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Senior Judge Lynne A. Battaglia blocked Maryland’s new congressional map Friday, finding that the plan violates the Maryland Constitution and Declaration of Rights — and unfairly favors Democrats.
Battaglia sent the redistricting plan back to the General Assembly and ordered lawmakers to come up with a new plan by next Wednesday.
In a 94-page ruling, Battaglia found that the new map violates Article III, Section 4 of the Maryland Constitution. That provision has historically been interpreted to apply to legislative districts and stipulates that “each legislative district shall consist of adjoining territory, be compact in form and of substantially equal population” and that districts respect natural boundaries and the boundaries of political subdivisions.
Battaglia also found that the map violates Articles 7, 24 and 40 of the Maryland Declaration of Rights. Those provisions provide that elections be “free and frequent,” equal protection and free speech respectively.
In her memorandum opinion and order, Battaglia wrote that the plaintiffs had proved that partisanship was the predominant factor over traditional redistricting criteria like compactness when lawmakers drew the map in December. She called the plan “an outlier and a product of extreme partisan gerrymandering.”
Battaglia ordered the General Assembly to draw a new plan and set a hearing to review the new plan for next Friday at 9 a.m. She noted at a trial last week that the case would likely head to the Court of Appeals regardless of how she ruled.
Battaglia’s order could have a particularly meaningful impact on the 1st congressional district, a former Republican stronghold, which the Democrats drew to become considerably more competitive.
Gov. Lawrence J. Hogan Jr. (R), who has been working to take politics out of the redistricting process since taking office in 2015, called Battaglia’s decision a “historic milestone” and called on the General Assembly to enact the proposed map from the Maryland Citizens Redistricting Commission, which he convened last year.
“For nearly eight years, we have been fighting to end the gerrymandering monopoly that has for too long been a shameful legacy of our state,” Hogan said. “This ruling is a monumental victory for every Marylander who cares about protecting our democracy, bringing fairness to our elections, and putting the people back in charge. It puts in plain view the partisan, secretive, and rigged process that led to the legislature’s illegal and unconstitutional maps.”
Fair Maps Maryland, an anti-gerrymandering group with ties to Hogan that supported one of the lawsuits challenging the map, filed by state Del. Kathy Szeliga (R-Baltimore County), lauded the decision in a statement.
“To call this a big deal would be the understatement of the century,” the group said.
Four of the eight plaintiffs spoke to reporters outside the State House after the ruling.
“This decision is a victory for every Marylander,” said Szeliga. “On this 338th anniversary of Maryland’s founding, this decision is a rebirth for our state.”
James Warner, a Vietnam War POW who lives in Anne Arundel County, said he fought in uniform to uphold a system that recognizes the consent of the governed, “and that is not gerrymandering.”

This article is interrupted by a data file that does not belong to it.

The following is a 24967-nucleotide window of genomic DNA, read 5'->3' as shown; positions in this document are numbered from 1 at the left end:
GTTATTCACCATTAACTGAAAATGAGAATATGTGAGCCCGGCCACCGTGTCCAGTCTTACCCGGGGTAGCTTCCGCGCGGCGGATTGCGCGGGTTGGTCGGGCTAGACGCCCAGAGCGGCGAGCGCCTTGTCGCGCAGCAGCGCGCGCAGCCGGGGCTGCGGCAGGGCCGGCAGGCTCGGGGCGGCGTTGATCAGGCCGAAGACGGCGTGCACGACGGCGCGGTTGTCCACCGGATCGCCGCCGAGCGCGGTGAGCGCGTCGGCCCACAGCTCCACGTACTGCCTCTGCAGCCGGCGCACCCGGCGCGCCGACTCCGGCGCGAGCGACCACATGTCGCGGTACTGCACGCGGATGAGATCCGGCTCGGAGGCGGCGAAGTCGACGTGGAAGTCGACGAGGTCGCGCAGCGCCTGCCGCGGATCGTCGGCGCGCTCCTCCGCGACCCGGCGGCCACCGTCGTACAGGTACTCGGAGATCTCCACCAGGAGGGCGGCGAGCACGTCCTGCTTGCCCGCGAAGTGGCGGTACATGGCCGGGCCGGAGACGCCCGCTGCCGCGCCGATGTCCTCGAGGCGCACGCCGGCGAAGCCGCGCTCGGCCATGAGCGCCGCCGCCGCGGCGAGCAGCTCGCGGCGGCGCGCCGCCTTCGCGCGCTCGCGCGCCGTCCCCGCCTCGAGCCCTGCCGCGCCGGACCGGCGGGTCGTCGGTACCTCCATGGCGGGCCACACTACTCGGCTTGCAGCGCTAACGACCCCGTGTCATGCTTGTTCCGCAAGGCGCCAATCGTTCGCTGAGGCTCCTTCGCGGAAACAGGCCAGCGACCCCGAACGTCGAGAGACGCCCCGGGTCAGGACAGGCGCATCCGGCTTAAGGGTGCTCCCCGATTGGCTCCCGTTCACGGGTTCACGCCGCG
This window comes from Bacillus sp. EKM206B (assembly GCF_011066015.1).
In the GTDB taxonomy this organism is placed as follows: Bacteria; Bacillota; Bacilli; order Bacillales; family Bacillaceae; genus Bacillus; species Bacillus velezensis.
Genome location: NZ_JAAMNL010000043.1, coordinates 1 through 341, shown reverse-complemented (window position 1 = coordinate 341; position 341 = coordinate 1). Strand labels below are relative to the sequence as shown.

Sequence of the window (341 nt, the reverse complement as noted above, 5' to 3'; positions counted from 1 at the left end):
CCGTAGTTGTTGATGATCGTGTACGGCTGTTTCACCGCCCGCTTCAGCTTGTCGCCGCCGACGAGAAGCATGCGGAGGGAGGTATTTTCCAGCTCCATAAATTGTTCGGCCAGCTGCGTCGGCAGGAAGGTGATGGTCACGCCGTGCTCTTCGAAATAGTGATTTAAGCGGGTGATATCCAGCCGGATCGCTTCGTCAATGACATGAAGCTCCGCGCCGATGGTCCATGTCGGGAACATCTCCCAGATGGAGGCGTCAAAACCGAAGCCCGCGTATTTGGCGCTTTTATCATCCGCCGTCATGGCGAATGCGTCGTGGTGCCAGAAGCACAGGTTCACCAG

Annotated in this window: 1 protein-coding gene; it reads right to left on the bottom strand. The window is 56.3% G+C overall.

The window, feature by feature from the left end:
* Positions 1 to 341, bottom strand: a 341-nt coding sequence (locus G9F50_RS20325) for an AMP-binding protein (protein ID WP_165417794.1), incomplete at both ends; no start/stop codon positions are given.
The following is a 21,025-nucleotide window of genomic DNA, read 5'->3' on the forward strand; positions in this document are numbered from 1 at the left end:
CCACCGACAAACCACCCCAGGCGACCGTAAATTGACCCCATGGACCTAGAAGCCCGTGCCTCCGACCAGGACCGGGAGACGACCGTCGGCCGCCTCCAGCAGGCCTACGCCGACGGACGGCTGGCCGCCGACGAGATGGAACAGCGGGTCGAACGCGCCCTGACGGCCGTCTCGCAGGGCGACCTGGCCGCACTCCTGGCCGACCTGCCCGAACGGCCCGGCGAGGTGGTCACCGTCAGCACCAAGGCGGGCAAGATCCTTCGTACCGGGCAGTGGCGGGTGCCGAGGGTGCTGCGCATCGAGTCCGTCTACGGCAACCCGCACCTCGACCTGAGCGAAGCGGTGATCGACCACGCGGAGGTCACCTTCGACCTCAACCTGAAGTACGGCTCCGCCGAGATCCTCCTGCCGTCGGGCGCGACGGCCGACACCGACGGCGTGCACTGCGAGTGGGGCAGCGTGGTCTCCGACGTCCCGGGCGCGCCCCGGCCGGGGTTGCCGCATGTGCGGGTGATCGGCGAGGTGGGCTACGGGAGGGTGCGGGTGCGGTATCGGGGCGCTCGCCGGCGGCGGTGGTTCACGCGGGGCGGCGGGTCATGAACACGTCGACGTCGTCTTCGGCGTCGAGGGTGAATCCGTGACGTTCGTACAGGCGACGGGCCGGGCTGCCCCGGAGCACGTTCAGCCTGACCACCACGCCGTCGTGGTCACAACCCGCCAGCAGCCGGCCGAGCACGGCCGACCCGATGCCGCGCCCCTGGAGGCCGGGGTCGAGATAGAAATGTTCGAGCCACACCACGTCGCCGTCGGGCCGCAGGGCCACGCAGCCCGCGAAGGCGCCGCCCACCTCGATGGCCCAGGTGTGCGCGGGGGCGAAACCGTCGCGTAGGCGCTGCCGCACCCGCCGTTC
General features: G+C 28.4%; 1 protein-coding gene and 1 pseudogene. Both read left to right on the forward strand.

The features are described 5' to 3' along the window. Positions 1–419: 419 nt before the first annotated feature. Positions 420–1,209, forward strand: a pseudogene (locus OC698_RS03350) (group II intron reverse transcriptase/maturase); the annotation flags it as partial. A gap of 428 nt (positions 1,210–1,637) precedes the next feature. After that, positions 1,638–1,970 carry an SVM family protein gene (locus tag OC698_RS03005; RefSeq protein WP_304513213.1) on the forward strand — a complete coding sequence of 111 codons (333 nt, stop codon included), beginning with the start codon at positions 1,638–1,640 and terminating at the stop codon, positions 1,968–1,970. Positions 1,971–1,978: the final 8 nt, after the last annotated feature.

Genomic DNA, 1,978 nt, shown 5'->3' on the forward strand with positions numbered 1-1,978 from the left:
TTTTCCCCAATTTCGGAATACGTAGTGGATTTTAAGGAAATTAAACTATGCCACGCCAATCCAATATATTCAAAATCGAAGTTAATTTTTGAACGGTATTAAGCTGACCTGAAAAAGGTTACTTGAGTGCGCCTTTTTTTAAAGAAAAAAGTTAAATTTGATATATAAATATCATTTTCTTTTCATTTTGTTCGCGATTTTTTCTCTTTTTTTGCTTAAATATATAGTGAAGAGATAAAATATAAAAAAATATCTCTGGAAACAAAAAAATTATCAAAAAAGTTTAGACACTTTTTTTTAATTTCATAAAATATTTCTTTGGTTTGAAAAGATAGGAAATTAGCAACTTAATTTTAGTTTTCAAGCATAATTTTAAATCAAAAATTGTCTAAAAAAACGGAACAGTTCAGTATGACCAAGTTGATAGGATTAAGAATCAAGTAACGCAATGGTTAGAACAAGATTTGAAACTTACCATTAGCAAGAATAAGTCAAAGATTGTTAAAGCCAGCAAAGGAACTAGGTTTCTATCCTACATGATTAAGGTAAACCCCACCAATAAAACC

Del. Christopher T. Adams (R-Middle Shore) said the map reflected a desire among Democrats to remove the only Republican in the state’s congressional delegation, Rep. Andrew P. Harris. He said the voices of Eastern Shore voters “were imperiled by this process.”
The court declined to order the state to use the map drawn by Hogan’s Citizens Legislative Redistricting Commission and Szeliga would not predict whether that map would ultimately end up being used. “I personally do not trust the legislature to do this again,” she said. “They [Democrats in the legislature] assured us what they did was constitutional.”
Another plaintiff, Del. Neil C. Parrott (R-Washington), recalled a failed referendum effort and a legal challenge against the prior congressional map that made it to the Supreme Court.
“Now we have, in the state courts, a decision that says this really does violate the Maryland constitution,” said Parrott, who is seeking a rematch with U.S. Rep. David J. Trone (D) this year.
It isn’t clear yet what the General Assembly or the attorney general’s office, which defended the state’s map in court, will do next.
“Our office is currently reviewing the decision,” Raquel Coombs, a spokesperson for Attorney General Brian E. Frosh (D), said in an email. “No decision on appeal.”
In a joint statement, House Speaker Adrienne A. Jones (D-Baltimore County) and Senate President Bill Ferguson (D-Baltimore City) said they were “disappointed” by Battaglia’s decision. The pair wrote that they believe the ruling “is not representative of the historic and long-standing legal requirements and precedent,” that they considered when drafting the map.
“When the General Assembly approved our new congressional map in early December, we believed then, as we do now, that the new districts upheld the letter of the law by enacting fair boundaries that reflect demographic shifts and keep as many Marylanders as possible in their current district in a Congressional map that was approved by more than 64% of the voters,” Jones and Ferguson wrote.
The legislative leaders said they will review the court’s order, and said the ruling “establishes brand new legal standards for the drawing of the Maryland Congressional map.”
One Democrat with knowledge of the map-drawing process said lawmakers did not discuss contingency plans or what they would do if the court overturned their congressional plan.
‘We will win this race no matter what’
Battaglia’s ruling comes after a four-day trial last week for a pair of lawsuits brought against the congressional map. One lawsuit, Szeliga v. Lamone, is brought by Republican voters from all eight of Maryland’s congressional districts and contends that the new map violates the state constitution by intentionally diluting Republican votes. The other lawsuit, brought by Parrott and the national conservative group Judicial Watch, also contends that the new map violates Article III, Section 4 of the Maryland Constitution.